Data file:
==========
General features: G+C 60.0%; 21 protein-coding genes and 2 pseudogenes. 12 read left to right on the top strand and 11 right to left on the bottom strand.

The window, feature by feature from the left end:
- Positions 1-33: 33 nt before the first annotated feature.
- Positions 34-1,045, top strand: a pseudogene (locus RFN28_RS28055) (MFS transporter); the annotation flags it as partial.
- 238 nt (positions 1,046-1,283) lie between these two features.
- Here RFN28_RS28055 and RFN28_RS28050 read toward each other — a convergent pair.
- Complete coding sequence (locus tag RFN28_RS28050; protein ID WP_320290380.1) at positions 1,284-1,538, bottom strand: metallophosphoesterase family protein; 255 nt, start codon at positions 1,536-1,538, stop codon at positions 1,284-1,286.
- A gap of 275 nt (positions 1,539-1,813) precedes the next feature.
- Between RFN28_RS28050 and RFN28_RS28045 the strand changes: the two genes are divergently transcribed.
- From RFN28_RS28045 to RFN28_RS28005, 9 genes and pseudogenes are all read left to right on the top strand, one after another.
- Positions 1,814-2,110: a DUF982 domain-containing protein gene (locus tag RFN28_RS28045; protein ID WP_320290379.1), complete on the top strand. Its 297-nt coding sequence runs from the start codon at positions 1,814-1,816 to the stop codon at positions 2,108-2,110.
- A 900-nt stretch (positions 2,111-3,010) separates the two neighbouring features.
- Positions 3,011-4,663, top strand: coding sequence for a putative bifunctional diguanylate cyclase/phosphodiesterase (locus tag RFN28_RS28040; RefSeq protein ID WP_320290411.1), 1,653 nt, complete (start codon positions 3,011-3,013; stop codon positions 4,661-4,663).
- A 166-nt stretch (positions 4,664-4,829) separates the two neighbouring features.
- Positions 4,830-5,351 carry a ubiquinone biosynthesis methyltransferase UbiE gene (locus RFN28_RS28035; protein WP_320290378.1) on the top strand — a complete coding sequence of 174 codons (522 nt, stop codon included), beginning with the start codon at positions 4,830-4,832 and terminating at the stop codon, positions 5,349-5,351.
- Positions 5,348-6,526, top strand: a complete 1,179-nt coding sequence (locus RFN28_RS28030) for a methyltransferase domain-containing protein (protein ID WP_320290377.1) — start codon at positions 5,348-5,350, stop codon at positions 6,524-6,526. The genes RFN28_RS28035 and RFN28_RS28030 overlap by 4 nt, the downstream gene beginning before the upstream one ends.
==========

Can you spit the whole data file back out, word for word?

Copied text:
General features: G+C 60.0%; 21 protein-coding genes and 2 pseudogenes. 12 read left to right on the top strand and 11 right to left on the bottom strand.

The window, feature by feature from the left end:
- Positions 1-33: 33 nt before the first annotated feature.
- Positions 34-1,045, top strand: a pseudogene (locus RFN28_RS28055) (MFS transporter); the annotation flags it as partial.
- 238 nt (positions 1,046-1,283) lie between these two features.
- Here RFN28_RS28055 and RFN28_RS28050 read toward each other — a convergent pair.
- Complete coding sequence (locus tag RFN28_RS28050; protein ID WP_320290380.1) at positions 1,284-1,538, bottom strand: metallophosphoesterase family protein; 255 nt, start codon at positions 1,536-1,538, stop codon at positions 1,284-1,286.
- A gap of 275 nt (positions 1,539-1,813) precedes the next feature.
- Between RFN28_RS28050 and RFN28_RS28045 the strand changes: the two genes are divergently transcribed.
- From RFN28_RS28045 to RFN28_RS28005, 9 genes and pseudogenes are all read left to right on the top strand, one after another.
- Positions 1,814-2,110: a DUF982 domain-containing protein gene (locus tag RFN28_RS28045; protein ID WP_320290379.1), complete on the top strand. Its 297-nt coding sequence runs from the start codon at positions 1,814-1,816 to the stop codon at positions 2,108-2,110.
- A 900-nt stretch (positions 2,111-3,010) separates the two neighbouring features.
- Positions 3,011-4,663, top strand: coding sequence for a putative bifunctional diguanylate cyclase/phosphodiesterase (locus tag RFN28_RS28040; RefSeq protein ID WP_320290411.1), 1,653 nt, complete (start codon positions 3,011-3,013; stop codon positions 4,661-4,663).
- A 166-nt stretch (positions 4,664-4,829) separates the two neighbouring features.
- Positions 4,830-5,351 carry a ubiquinone biosynthesis methyltransferase UbiE gene (locus RFN28_RS28035; protein WP_320290378.1) on the top strand — a complete coding sequence of 174 codons (522 nt, stop codon included), beginning with the start codon at positions 4,830-4,832 and terminating at the stop codon, positions 5,349-5,351.
- Positions 5,348-6,526, top strand: a complete 1,179-nt coding sequence (locus RFN28_RS28030) for a methyltransferase domain-containing protein (protein ID WP_320290377.1) — start codon at positions 5,348-5,350, stop codon at positions 6,524-6,526. The genes RFN28_RS28035 and RFN28_RS28030 overlap by 4 nt, the downstream gene beginning before the upstream one ends.